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John's Beekeeping Notebook

Fiji's Land and People

The kitchen houses are separate from sleeping houses, with shelves above the fire to dry wood.Fiji is located in the South Pacific Ocean.  It is home to about 800,000 people.  Almost half the population are indigenous Fijians, and the other half Indians.  A few percent of the population are people of Chinese or European ancestry.  

My main Peace Corps project was beekeeping, but I also began projects on water supply, village sanitation, poultry and alternative food crops. 

The houses are close together in the village, with farms surrounding.Fiji is a beautiful country and has weather that rarely exceeds 90f degrees in the summer or 60f in the winter.

The traditional housing has grass-thatched roofs and woven bamboo or grass walls.  Woven pandanas mats cover the floor.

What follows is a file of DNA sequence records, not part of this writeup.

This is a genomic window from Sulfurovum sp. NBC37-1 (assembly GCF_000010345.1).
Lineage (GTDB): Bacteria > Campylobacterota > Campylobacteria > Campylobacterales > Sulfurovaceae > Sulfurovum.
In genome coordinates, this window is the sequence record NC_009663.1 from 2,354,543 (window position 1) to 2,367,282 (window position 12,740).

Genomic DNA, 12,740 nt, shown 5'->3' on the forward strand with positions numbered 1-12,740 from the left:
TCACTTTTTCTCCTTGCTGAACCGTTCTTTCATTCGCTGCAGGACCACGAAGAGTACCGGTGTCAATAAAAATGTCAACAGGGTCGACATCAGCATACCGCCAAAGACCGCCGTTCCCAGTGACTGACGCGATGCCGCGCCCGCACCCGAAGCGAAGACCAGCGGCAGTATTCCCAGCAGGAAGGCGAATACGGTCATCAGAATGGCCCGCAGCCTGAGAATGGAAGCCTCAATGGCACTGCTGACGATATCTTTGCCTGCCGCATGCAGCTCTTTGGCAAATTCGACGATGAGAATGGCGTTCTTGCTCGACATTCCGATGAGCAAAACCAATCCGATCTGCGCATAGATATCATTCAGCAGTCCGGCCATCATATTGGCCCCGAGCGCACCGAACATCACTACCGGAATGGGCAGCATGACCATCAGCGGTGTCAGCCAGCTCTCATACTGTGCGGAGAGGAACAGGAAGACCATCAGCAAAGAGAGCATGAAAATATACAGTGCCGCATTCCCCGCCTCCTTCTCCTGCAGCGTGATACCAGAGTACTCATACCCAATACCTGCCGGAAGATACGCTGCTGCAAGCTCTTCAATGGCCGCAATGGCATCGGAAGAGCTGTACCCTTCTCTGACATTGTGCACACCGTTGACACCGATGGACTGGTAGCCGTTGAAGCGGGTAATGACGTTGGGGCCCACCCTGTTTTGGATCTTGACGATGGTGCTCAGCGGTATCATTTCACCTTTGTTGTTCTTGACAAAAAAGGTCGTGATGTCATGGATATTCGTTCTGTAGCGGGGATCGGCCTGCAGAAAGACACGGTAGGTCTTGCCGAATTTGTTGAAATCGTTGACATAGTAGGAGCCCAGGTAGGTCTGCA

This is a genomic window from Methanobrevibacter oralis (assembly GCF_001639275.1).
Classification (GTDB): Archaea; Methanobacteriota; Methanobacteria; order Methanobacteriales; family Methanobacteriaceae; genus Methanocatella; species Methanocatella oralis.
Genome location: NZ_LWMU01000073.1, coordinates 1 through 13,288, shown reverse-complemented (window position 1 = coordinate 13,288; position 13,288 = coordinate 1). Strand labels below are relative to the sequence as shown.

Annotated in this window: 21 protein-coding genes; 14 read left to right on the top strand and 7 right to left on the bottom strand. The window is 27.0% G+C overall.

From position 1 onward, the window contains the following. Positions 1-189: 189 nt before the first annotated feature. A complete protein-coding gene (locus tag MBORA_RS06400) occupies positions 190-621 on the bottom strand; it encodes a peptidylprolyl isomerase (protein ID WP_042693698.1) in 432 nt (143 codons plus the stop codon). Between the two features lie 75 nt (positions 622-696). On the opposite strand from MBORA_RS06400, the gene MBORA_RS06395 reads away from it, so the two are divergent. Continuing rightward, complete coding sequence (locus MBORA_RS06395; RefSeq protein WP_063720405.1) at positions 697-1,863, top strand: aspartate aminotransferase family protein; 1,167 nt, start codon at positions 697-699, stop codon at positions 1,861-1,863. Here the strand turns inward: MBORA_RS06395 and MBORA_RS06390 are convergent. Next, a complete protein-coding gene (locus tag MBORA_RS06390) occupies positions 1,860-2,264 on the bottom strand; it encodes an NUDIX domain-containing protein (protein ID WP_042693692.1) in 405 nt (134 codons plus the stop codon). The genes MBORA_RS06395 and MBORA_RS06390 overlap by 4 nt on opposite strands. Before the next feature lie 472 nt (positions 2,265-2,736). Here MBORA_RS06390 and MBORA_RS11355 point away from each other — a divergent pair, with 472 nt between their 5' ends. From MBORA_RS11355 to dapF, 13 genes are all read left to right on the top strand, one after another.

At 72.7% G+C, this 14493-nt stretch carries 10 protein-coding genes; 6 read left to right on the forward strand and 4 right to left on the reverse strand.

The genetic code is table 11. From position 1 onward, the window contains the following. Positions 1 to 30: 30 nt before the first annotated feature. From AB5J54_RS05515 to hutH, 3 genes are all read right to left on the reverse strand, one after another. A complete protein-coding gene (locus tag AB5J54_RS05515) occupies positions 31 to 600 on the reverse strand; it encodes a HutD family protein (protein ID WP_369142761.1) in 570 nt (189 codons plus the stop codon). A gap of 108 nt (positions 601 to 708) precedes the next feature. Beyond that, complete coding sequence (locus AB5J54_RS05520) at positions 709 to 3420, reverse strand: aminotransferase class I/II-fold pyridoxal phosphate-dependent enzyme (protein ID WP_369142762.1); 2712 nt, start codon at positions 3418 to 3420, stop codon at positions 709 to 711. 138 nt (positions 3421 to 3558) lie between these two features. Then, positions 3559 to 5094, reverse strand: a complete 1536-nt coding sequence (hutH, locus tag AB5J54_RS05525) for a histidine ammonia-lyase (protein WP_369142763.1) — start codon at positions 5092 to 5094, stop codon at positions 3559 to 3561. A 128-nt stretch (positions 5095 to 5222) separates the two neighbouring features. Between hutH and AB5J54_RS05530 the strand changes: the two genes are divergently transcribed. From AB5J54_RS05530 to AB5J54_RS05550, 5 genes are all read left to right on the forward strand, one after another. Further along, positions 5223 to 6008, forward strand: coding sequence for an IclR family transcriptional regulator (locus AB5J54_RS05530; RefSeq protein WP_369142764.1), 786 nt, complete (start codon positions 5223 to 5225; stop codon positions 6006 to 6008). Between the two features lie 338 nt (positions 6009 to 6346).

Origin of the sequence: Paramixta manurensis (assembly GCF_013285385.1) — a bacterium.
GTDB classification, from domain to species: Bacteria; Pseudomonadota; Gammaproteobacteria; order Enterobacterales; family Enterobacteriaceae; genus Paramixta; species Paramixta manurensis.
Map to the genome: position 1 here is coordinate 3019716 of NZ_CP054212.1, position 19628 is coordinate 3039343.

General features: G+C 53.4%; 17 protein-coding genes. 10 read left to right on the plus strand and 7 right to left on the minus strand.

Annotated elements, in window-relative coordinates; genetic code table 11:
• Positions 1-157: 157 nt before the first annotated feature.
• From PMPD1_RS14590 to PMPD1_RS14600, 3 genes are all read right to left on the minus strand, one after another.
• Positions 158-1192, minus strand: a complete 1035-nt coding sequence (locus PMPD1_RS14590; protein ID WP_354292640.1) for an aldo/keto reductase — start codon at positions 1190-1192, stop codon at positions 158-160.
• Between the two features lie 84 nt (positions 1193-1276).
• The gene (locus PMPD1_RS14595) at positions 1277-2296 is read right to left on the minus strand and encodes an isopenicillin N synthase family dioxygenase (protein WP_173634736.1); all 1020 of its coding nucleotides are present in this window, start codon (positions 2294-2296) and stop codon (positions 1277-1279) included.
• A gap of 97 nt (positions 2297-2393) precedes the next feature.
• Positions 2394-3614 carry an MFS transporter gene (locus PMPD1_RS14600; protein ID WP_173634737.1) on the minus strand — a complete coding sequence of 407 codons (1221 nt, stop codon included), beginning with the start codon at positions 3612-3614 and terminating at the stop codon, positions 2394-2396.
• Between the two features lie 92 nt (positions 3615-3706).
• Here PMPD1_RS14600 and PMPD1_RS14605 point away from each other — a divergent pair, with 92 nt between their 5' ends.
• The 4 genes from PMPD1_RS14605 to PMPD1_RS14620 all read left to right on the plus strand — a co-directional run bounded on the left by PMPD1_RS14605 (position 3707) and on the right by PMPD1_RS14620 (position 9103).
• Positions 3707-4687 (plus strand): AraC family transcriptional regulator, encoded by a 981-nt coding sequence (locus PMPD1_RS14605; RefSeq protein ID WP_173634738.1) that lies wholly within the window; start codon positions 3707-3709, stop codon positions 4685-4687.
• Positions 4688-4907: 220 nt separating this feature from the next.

Housing is increasingly being upgraded with metal roofs and concrete or wood walls and floors.
 

Most foods are grown locally.

 Bamboo is a common building material.

The Fijians children are usually very happy, socially well-adjusted and well-behaved.  Many parents in the U.S. could learn valuable lessons on child-rearing from Fijians.

Pride is as important here, as anywhere.Ratu Isikele (left) was my village chief. 

He showed me where the "old" village was on a hilltop.  Before the European influence, the hilltop provided more protection during war.  The old village was near a cave where the women and children hid during battles.    

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John's Beekeeping Notebook  http://www.outdoorplace.org/beekeeping/   Content from John's Beekeeping Notebook may be used for any non-commercial purpose except internet duplication, providing the source is acknowledged.  Created by John Caldeira, Dallas, Texas, USA    john@outdoorplace.org